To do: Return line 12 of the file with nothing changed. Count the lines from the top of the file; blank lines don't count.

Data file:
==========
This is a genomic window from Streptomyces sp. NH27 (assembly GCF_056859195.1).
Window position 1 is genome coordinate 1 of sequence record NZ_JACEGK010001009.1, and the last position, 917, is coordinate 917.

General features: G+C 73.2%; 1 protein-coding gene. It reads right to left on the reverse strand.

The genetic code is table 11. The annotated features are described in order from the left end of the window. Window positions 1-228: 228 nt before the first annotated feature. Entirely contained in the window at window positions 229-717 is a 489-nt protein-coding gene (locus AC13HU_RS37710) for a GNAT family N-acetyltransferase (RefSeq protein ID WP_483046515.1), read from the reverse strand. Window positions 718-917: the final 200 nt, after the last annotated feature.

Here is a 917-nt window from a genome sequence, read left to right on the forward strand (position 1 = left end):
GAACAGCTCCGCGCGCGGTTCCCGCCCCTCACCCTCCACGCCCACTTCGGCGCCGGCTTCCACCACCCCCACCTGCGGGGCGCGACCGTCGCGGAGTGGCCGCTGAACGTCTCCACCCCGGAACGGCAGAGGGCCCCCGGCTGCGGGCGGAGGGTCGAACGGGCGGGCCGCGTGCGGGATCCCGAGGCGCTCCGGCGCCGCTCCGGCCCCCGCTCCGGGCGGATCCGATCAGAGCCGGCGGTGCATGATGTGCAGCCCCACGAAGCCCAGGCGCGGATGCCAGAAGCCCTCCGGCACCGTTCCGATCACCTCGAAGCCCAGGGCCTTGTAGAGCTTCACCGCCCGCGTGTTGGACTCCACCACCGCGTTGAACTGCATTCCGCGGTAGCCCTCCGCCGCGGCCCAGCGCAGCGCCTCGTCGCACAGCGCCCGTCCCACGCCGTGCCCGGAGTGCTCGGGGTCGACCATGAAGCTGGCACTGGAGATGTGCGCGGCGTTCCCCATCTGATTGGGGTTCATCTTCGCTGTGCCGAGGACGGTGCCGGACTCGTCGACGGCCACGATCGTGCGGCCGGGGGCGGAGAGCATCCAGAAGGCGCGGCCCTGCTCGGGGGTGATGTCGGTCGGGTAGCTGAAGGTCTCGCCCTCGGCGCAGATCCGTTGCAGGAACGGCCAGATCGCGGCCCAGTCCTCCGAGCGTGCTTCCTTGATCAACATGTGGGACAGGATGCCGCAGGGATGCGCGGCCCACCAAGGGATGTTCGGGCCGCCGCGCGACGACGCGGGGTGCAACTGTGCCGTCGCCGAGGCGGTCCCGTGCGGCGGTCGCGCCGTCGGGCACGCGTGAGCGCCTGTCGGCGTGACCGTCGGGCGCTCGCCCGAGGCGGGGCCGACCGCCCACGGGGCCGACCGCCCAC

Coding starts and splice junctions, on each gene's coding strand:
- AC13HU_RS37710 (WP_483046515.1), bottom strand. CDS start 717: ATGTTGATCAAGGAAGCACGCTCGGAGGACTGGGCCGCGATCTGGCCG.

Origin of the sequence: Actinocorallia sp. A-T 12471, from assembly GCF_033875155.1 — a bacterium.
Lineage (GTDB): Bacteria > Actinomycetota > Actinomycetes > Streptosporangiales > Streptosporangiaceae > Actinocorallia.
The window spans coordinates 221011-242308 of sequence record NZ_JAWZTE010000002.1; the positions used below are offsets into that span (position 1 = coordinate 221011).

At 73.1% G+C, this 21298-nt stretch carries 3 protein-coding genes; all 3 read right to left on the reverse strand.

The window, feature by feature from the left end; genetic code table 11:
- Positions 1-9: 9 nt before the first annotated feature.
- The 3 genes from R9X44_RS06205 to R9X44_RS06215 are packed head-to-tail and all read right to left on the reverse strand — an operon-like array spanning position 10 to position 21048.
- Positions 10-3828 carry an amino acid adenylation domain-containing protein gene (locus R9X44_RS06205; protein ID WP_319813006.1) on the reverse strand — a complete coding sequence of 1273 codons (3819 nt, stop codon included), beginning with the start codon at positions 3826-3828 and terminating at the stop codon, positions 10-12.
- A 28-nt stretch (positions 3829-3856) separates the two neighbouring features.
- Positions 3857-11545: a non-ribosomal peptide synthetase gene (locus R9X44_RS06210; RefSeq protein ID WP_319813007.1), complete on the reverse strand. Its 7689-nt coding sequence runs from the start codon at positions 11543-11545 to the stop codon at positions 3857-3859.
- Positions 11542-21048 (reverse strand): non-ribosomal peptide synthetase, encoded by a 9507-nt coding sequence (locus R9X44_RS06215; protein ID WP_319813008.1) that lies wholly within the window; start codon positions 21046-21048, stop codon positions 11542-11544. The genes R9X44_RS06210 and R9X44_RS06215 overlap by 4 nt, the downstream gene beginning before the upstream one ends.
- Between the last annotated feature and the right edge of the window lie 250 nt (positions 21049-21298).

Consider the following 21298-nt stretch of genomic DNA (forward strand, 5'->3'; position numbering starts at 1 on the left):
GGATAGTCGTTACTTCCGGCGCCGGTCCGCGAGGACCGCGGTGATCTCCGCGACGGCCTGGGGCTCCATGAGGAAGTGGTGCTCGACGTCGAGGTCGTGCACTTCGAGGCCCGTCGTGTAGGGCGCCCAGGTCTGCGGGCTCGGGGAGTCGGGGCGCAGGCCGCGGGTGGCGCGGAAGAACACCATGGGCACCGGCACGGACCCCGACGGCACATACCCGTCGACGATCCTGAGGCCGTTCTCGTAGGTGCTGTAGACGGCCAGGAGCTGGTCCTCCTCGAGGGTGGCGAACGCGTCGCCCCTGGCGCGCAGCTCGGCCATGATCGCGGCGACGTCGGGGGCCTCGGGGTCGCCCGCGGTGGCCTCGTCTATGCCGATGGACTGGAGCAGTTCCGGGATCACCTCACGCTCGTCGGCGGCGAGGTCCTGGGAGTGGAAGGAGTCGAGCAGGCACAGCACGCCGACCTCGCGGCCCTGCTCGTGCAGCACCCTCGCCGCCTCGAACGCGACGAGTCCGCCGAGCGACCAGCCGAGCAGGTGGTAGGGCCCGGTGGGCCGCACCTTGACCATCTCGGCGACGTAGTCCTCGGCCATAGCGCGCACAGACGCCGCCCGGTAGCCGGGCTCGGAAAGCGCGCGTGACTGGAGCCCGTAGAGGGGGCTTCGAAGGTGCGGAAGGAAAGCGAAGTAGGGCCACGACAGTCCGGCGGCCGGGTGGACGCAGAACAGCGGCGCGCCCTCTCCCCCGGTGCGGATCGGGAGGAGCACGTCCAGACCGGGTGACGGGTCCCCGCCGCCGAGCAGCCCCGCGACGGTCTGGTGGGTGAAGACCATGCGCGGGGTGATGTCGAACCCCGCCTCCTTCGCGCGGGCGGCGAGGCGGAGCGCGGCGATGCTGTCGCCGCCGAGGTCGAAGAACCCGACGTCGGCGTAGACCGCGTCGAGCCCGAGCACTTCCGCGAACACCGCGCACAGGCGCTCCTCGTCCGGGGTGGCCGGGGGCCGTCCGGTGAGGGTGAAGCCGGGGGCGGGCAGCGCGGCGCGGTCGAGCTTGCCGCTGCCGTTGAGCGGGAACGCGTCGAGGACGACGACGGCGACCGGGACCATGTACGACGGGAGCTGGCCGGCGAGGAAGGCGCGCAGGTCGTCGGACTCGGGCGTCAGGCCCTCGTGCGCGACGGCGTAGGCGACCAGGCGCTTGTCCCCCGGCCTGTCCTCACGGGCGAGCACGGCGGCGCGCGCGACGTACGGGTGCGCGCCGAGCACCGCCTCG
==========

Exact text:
At 73.1% G+C, this 21298-nt stretch carries 3 protein-coding genes; all 3 read right to left on the reverse strand.